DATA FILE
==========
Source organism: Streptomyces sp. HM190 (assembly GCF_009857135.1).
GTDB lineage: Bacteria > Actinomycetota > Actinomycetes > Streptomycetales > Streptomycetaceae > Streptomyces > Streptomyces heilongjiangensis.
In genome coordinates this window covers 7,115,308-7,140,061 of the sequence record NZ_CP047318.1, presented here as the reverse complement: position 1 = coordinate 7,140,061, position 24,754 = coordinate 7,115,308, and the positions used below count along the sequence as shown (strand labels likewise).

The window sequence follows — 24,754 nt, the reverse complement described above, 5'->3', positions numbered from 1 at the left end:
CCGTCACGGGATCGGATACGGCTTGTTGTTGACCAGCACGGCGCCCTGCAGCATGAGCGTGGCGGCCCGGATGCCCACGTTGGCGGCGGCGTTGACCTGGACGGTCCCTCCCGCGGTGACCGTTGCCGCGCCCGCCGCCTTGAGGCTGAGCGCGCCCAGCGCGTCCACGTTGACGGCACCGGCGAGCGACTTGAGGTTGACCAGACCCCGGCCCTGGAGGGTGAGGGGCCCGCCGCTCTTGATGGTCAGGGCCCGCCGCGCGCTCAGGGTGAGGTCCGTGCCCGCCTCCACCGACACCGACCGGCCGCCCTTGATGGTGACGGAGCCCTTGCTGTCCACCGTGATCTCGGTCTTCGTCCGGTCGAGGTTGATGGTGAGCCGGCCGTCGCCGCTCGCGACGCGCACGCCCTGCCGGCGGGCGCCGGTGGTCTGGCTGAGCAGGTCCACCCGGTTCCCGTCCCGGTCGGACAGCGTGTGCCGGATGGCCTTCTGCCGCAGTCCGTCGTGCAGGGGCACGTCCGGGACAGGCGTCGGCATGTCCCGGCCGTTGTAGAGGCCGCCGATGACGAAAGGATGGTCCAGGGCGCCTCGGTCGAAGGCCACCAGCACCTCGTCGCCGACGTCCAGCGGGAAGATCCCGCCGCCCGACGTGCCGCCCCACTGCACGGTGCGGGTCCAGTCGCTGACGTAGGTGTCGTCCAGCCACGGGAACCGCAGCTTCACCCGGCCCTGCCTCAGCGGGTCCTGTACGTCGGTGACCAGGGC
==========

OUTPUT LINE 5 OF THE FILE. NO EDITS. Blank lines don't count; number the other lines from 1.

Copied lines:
CCGTCACGGGATCGGATACGGCTTGTTGTTGACCAGCACGGCGCCCTGCAGCATGAGCGTGGCGGCCCGGATGCCCACGTTGGCGGCGGCGTTGACCTGGACGGTCCCTCCCGCGGTGACCGTTGCCGCGCCCGCCGCCTTGAGGCTGAGCGCGCCCAGCGCGTCCACGTTGACGGCACCGGCGAGCGACTTGAGGTTGACCAGACCCCGGCCCTGGAGGGTGAGGGGCCCGCCGCTCTTGATGGTCAGGGCCCGCCGCGCGCTCAGGGTGAGGTCCGTGCCCGCCTCCACCGACACCGACCGGCCGCCCTTGATGGTGACGGAGCCCTTGCTGTCCACCGTGATCTCGGTCTTCGTCCGGTCGAGGTTGATGGTGAGCCGGCCGTCGCCGCTCGCGACGCGCACGCCCTGCCGGCGGGCGCCGGTGGTCTGGCTGAGCAGGTCCACCCGGTTCCCGTCCCGGTCGGACAGCGTGTGCCGGATGGCCTTCTGCCGCAGTCCGTCGTGCAGGGGCACGTCCGGGACAGGCGTCGGCATGTCCCGGCCGTTGTAGAGGCCGCCGATGACGAAAGGATGGTCCAGGGCGCCTCGGTCGAAGGCCACCAGCACCTCGTCGCCGACGTCCAGCGGGAAGATCCCGCCGCCCGACGTGCCGCCCCACTGCACGGTGCGGGTCCAGTCGCTGACGTAGGTGTCGTCCAGCCACGGGAACCGCAGCTTCACCCGGCCCTGCCTCAGCGGGTCCTGTACGTCGGTGACCAGGGC